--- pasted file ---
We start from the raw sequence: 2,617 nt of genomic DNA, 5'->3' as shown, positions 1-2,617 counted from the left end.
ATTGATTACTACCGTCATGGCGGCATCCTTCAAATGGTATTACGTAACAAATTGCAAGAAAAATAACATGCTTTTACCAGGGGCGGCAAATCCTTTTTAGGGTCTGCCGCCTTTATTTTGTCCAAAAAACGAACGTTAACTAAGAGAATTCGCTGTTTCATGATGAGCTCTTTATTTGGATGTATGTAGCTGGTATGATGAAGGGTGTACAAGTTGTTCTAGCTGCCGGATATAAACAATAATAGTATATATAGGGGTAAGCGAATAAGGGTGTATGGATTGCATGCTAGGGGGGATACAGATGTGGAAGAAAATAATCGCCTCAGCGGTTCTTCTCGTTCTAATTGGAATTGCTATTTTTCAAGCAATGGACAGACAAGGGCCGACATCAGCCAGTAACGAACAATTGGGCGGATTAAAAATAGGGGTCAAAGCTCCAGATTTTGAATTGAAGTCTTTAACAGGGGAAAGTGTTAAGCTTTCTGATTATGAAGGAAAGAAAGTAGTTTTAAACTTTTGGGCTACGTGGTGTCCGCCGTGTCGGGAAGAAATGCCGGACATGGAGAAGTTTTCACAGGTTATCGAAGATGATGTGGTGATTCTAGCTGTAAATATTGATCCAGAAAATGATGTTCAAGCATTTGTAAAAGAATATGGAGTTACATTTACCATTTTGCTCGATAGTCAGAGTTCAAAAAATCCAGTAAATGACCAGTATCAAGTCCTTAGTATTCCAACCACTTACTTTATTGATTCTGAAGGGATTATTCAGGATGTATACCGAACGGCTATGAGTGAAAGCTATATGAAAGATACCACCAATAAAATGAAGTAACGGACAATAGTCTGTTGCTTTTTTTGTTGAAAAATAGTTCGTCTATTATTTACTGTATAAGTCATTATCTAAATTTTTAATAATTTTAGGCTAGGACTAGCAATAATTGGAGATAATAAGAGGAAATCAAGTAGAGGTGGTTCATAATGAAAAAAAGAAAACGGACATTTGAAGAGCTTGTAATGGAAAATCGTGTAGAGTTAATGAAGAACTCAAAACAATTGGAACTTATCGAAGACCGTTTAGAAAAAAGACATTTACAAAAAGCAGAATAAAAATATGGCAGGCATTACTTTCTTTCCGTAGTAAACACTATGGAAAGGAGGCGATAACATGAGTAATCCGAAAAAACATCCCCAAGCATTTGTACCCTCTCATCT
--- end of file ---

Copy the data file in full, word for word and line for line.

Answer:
We start from the raw sequence: 2,617 nt of genomic DNA, 5'->3' as shown, positions 1-2,617 counted from the left end.
ATTGATTACTACCGTCATGGCGGCATCCTTCAAATGGTATTACGTAACAAATTGCAAGAAAAATAACATGCTTTTACCAGGGGCGGCAAATCCTTTTTAGGGTCTGCCGCCTTTATTTTGTCCAAAAAACGAACGTTAACTAAGAGAATTCGCTGTTTCATGATGAGCTCTTTATTTGGATGTATGTAGCTGGTATGATGAAGGGTGTACAAGTTGTTCTAGCTGCCGGATATAAACAATAATAGTATATATAGGGGTAAGCGAATAAGGGTGTATGGATTGCATGCTAGGGGGGATACAGATGTGGAAGAAAATAATCGCCTCAGCGGTTCTTCTCGTTCTAATTGGAATTGCTATTTTTCAAGCAATGGACAGACAAGGGCCGACATCAGCCAGTAACGAACAATTGGGCGGATTAAAAATAGGGGTCAAAGCTCCAGATTTTGAATTGAAGTCTTTAACAGGGGAAAGTGTTAAGCTTTCTGATTATGAAGGAAAGAAAGTAGTTTTAAACTTTTGGGCTACGTGGTGTCCGCCGTGTCGGGAAGAAATGCCGGACATGGAGAAGTTTTCACAGGTTATCGAAGATGATGTGGTGATTCTAGCTGTAAATATTGATCCAGAAAATGATGTTCAAGCATTTGTAAAAGAATATGGAGTTACATTTACCATTTTGCTCGATAGTCAGAGTTCAAAAAATCCAGTAAATGACCAGTATCAAGTCCTTAGTATTCCAACCACTTACTTTATTGATTCTGAAGGGATTATTCAGGATGTATACCGAACGGCTATGAGTGAAAGCTATATGAAAGATACCACCAATAAAATGAAGTAACGGACAATAGTCTGTTGCTTTTTTTGTTGAAAAATAGTTCGTCTATTATTTACTGTATAAGTCATTATCTAAATTTTTAATAATTTTAGGCTAGGACTAGCAATAATTGGAGATAATAAGAGGAAATCAAGTAGAGGTGGTTCATAATGAAAAAAAGAAAACGGACATTTGAAGAGCTTGTAATGGAAAATCGTGTAGAGTTAATGAAGAACTCAAAACAATTGGAACTTATCGAAGACCGTTTAGAAAAAAGACATTTACAAAAAGCAGAATAAAAATATGGCAGGCATTACTTTCTTTCCGTAGTAAACACTATGGAAAGGAGGCGATAACATGAGTAATCCGAAAAAACATCCCCAAGCATTTGTACCCTCTCATCT